Jack Nicklaus: Tiger Woods 'is the biggest puzzle to me that I know'

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Jack Nicklaus: Tiger Woods 'is the biggest puzzle to me that I know'

PGA Tour

Jack Nicklaus: Tiger Woods 'is the biggest puzzle to me that I know'

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PALM BEACH GARDENS, Fla. – Jack Nicklaus, he of the 18 majors and the greatest champion of them all, has had a regular position at the Masters’ Champions Dinner for many Aprils. Arnold Palmer always sat on one side of Nicklaus, Tiger Woods on the other.

Well, his good pal Arnold is gone, having died in September at the age of 87. As for Tiger? Nicklaus doesn’t live very far from him, but he really doesn’t have much of a handle on what his happening with Woods and his health these days.

“That is the biggest puzzle to me that I know,” Nicklaus said Sunday at the Honda Classic. “I just don’t know where he is and where his mind is. I don’t know.

“I know he didn’t go to a press conference (at the Genesis Open) … and the quote I heard from (agent) Mark Steinberg is, ‘What is he going to tell you different than what he’s already told you?’ I think he’s absolutely damn right. You’re going to ask him the same exact questions, it’ll be the same exact answers that he had before. And, I think, from his standpoint, he’d be tired of answering them.”

Years ago, Nicklaus was seated next to Palmer inside the press center at Augusta National, and when asked about the potential of a young and powerful Tiger Woods, he commented that Woods could win as many green jackets as Palmer and him combined. That would be 10 (Nicklaus 6; Palmer 4).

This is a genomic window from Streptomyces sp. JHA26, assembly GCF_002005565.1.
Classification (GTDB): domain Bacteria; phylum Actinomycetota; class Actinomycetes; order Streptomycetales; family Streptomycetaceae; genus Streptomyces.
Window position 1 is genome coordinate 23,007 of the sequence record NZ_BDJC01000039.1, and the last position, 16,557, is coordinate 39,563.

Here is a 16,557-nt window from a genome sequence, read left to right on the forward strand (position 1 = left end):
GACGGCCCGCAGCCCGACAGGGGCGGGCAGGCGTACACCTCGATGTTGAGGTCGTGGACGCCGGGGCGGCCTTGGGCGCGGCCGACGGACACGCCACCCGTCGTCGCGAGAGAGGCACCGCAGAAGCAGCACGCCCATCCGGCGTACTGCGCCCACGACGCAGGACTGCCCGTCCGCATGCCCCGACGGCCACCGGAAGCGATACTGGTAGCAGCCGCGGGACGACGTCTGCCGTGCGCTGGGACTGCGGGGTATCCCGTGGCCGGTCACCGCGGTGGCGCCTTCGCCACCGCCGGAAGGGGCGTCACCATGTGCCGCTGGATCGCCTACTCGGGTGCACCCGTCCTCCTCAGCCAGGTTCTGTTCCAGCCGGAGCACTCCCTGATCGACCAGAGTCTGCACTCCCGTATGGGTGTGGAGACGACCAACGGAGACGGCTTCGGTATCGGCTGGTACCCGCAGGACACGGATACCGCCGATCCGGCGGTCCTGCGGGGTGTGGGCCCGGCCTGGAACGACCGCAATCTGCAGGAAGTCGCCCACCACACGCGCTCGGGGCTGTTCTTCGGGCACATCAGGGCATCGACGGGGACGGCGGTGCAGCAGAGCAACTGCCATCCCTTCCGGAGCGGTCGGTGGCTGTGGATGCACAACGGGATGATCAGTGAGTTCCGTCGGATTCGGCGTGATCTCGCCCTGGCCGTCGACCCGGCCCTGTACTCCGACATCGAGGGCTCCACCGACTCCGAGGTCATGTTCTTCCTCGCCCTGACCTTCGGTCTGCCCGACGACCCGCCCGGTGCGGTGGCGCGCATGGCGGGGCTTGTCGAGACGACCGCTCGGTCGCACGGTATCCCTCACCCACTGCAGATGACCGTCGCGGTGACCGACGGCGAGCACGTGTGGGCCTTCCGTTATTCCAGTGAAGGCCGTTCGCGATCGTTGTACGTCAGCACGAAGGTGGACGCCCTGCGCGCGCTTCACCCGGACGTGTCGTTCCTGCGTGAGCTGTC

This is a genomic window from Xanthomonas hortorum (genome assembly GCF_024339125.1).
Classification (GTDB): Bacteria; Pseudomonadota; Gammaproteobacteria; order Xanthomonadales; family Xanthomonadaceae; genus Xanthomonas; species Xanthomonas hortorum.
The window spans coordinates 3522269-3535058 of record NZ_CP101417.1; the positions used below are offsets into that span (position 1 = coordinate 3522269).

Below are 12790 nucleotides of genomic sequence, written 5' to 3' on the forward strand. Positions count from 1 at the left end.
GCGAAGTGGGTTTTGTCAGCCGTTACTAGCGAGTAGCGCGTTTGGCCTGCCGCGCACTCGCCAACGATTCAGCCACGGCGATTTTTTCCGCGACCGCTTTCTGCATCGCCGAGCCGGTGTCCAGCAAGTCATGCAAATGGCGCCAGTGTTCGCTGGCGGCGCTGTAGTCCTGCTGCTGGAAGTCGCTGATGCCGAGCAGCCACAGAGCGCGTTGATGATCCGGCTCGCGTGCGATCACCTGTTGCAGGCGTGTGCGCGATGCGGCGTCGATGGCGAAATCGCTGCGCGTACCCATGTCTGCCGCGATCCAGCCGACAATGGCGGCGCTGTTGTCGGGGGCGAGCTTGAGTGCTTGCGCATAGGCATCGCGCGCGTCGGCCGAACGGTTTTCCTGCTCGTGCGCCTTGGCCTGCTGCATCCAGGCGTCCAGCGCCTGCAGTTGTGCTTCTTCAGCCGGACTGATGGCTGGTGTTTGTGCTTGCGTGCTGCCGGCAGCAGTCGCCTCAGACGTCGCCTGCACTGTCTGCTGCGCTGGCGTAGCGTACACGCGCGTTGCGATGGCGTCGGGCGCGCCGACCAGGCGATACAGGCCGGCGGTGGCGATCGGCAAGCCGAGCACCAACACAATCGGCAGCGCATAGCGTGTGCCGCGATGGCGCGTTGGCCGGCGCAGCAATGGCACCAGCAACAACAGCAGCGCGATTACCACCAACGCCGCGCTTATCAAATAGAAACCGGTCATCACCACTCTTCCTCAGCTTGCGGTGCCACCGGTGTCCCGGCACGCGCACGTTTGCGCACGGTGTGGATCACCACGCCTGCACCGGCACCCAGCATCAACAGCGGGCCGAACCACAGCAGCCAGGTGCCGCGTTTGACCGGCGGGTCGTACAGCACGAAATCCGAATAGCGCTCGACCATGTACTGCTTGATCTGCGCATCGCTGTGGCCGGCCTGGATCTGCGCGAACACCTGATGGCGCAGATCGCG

Woods, winner of 79 PGA Tour titles and 14 majors, has won four green jackets, his last in 2005.

“People have quoted that,” Nicklaus said. “And I was obviously being a little exaggerating in what I was saying. I was painting a picture that he could win a lot of Masters.”

At this point, with Woods having withdrawn in Dubai after one round, and then pulled out of scheduled starts at Riviera (Genesis Open) and PGA National (Honda), it’s not known if he’ll make anticipated starts at Bay Hill (Arnold Palmer Invitational) and April’s Masters. He endured back spasms on the heels of shooting 77 in Dubai, and has undergone three back procedures in the past few years.

Has Woods struggled because of injury, or because his golf game hasn’t been to its usual standard?

“I don’t know. I think injury has a lot to do with it, but the injury is not just his body, but his mind,” Nicklaus said. “Mentally, I think he’s had a hard time with what’s happened, because every time he turns around, he hurts himself. And instead he’s saying, ‘When am I going to get over this?’ That’s how I would be.

“But I don’t think you’re doing yourself any good by not playing. He may physically be hurt. You guys don’t know. I don’t know. I really don’t have an answer. I just know that the guy looks great, talks great, mentally he sounds sharp. … So what’s happening?”

Nicklaus, who won three of his 18 majors past his 40th birthday, was asked if he thought Woods, now 41, could tolerate showing up and finishing in the middle of the pack at tournaments.

Said Nicklaus, “I wouldn’t think so. I couldn’t. I couldn’t do that.”

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